| I Am



I Am

I Am


Dorota Kedzierzawska

Poland, 2005


Review by Beth Gilligan

Posted on 08 October 2005

Source Kino Swiat International 35mm print

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Films about childhood run the gamut from sugar-coated, whimsical tales to painful, unsentimental coming-of-age stories, their content often dictated by their point of origin. Unsurprisingly, Hollywood tends to look on the brighter side of things, while Europe takes a more jaundiced view (e.g. Ponette, My Life as a Dog, and, of course, The 400 Blows). In I Am, Polish director Dorota Kedzierzawska adopts the latter approach but makes the fatal error of transforming the trials and tribulations of childhood into a melodrama so relentlessly downbeat that it risks becoming a parody of itself.

Shot in luminous autumnal shades (which bear an uncanny resemblance to the ones featured in this season’s J. Crew catalog), the film chronicles the life of a boy subtly nicknamed Mongrel. Stuck in an orphanage, where he is tormented by his peers, Mongrel hatches a plan to escape and return home to his mother, who had callously sent him away so as to free up her social life for men, booze, and drugs. Needless to say, she doesn’t welcome him home with open arms, so he is forced to take shelter in an abandoned boat. The residents of the small town in which he lives seem to be more or less aware of his homeless existence but blithely carry on as if they don’t notice. The one exception to this rule is Kuleczka, the 8-year old girl who lives in the lavish home opposite Mongrel’s boat. Although she appears to have the perfect family life, she feels physically inferior to her beautiful older sister, and in Mongrel she finds the first person she can truly consider a friend and confidante. The fragile bond they create, however, turns out to be a fleeting one.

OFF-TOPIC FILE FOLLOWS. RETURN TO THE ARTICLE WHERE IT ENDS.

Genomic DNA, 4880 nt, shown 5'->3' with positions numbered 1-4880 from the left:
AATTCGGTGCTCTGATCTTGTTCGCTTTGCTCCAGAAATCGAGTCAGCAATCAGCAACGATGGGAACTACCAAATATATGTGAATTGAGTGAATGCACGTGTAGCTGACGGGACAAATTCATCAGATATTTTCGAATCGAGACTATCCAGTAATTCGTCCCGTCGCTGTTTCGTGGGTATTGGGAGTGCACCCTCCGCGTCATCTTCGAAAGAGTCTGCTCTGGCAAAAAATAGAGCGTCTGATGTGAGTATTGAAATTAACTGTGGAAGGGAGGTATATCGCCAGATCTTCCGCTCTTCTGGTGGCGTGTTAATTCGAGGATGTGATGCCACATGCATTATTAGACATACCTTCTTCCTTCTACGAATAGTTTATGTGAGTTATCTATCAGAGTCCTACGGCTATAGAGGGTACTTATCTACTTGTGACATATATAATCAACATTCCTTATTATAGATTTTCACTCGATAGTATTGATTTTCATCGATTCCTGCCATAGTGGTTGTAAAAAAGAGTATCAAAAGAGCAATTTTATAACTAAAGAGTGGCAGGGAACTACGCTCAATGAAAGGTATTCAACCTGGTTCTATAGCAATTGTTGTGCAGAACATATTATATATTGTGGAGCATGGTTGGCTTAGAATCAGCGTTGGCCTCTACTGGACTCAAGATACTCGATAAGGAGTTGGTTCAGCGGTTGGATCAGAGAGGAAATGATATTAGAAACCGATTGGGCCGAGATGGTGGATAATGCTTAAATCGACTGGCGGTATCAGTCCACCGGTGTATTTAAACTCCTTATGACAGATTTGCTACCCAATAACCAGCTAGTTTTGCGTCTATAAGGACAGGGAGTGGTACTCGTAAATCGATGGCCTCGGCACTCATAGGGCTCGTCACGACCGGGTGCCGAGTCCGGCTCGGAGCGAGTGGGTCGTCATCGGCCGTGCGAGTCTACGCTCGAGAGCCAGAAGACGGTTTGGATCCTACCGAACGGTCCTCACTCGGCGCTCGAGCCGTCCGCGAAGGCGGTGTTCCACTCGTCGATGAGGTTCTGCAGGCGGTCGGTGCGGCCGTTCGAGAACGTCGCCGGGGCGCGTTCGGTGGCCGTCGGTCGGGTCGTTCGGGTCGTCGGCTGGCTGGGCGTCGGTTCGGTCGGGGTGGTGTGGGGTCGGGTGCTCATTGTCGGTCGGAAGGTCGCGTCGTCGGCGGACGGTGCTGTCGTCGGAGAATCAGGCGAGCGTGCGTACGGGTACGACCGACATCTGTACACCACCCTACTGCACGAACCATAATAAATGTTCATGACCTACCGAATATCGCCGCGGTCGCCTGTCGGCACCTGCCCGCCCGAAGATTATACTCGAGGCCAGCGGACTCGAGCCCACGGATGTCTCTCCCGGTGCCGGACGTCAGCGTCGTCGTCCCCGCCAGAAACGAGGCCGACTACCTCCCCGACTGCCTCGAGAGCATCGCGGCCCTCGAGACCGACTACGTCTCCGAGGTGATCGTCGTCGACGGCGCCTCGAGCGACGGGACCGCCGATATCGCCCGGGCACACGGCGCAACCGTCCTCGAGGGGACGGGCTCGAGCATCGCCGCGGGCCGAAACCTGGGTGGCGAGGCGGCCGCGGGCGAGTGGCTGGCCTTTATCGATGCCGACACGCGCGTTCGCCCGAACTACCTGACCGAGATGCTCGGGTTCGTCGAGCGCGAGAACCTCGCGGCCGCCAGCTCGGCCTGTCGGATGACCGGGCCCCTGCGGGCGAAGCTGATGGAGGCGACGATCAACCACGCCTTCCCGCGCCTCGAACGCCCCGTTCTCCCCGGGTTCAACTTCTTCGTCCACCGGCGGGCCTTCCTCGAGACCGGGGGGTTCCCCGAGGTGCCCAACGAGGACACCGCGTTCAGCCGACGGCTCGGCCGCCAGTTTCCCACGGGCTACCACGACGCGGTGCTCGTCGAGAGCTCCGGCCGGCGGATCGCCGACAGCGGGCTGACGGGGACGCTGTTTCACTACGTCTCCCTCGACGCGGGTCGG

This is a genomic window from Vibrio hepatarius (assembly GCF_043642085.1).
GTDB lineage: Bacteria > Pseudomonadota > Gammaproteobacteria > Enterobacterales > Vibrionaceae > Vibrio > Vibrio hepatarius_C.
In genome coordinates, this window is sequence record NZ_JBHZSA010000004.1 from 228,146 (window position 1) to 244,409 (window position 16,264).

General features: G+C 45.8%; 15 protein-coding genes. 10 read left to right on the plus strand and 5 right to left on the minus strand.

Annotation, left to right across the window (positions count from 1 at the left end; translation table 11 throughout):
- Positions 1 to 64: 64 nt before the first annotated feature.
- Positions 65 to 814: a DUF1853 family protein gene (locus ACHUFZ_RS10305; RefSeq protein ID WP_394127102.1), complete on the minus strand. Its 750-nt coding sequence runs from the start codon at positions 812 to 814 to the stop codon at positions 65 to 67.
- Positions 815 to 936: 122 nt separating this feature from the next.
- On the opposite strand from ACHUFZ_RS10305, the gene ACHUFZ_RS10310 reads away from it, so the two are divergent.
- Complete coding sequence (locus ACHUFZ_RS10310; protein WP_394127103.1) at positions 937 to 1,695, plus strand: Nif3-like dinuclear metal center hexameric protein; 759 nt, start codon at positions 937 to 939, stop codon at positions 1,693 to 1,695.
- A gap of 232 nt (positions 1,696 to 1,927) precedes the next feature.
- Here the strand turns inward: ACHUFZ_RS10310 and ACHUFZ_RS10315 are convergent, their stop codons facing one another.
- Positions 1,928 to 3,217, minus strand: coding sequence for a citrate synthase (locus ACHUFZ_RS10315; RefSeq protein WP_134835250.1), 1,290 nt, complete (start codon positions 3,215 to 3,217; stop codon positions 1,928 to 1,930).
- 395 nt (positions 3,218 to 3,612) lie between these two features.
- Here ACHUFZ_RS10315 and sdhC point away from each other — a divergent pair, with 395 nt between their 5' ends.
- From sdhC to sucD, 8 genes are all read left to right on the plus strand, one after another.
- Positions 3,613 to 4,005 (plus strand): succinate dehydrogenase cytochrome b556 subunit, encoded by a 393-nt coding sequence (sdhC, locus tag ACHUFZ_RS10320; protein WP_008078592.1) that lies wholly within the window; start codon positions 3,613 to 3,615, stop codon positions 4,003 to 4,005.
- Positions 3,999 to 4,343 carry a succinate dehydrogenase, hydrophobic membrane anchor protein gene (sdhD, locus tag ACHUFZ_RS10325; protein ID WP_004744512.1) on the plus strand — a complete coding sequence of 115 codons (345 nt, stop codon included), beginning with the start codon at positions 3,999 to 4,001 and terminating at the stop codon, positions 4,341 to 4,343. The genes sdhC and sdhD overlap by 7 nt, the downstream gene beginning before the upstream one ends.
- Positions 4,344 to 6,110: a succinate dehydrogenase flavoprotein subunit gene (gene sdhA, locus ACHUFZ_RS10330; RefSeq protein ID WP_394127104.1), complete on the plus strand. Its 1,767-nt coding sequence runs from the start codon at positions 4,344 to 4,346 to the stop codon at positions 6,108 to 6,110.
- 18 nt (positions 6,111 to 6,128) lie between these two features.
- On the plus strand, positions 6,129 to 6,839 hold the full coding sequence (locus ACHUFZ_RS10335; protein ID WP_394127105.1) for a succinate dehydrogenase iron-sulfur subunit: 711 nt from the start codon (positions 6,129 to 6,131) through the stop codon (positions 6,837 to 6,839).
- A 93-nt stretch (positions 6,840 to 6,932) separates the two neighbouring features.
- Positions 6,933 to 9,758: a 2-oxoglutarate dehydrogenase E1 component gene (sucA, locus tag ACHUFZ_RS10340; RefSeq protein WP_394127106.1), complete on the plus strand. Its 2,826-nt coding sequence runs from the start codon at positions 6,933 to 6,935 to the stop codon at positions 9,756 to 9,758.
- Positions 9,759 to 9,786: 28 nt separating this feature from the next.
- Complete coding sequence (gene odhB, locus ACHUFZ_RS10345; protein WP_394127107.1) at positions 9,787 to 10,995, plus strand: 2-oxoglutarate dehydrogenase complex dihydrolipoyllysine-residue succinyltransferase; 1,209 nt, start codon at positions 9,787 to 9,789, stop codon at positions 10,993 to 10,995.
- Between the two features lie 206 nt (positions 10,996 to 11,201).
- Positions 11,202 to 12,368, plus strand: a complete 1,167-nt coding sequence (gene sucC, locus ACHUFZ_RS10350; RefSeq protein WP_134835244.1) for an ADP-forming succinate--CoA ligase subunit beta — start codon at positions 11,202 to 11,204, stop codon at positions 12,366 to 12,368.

Although the film is not without its touching moments, particularly in depicting the budding friendship between Mongrel and Kuleczka, the bulk of it feels like a second-rate retread of My Life as a Dog. Kedzierzawska has a talent for evoking a child’s worldview, but her script remains painfully overwrought. Groan-inducing scenes abound, such as when Mongrel is informed the kittens he played with the previous day had been drowned because no one wanted them. His response: “Nobody needs me, either! Why don’t you just drown me?!” In addition, the character of Kuleczka would have been better suited to an adolescent actress; played as an 8-year old, her self-esteem issues and drinking problem seem a tad advanced. The movie is beautifully shot, but this seems at odds with the cruelty on display, and the over-the-top classical music that plays throughout only adds to this disjointed atmosphere. At the end, I Am shies away from total bleakness, but at that point has all but sacrificed any shred of authenticity.

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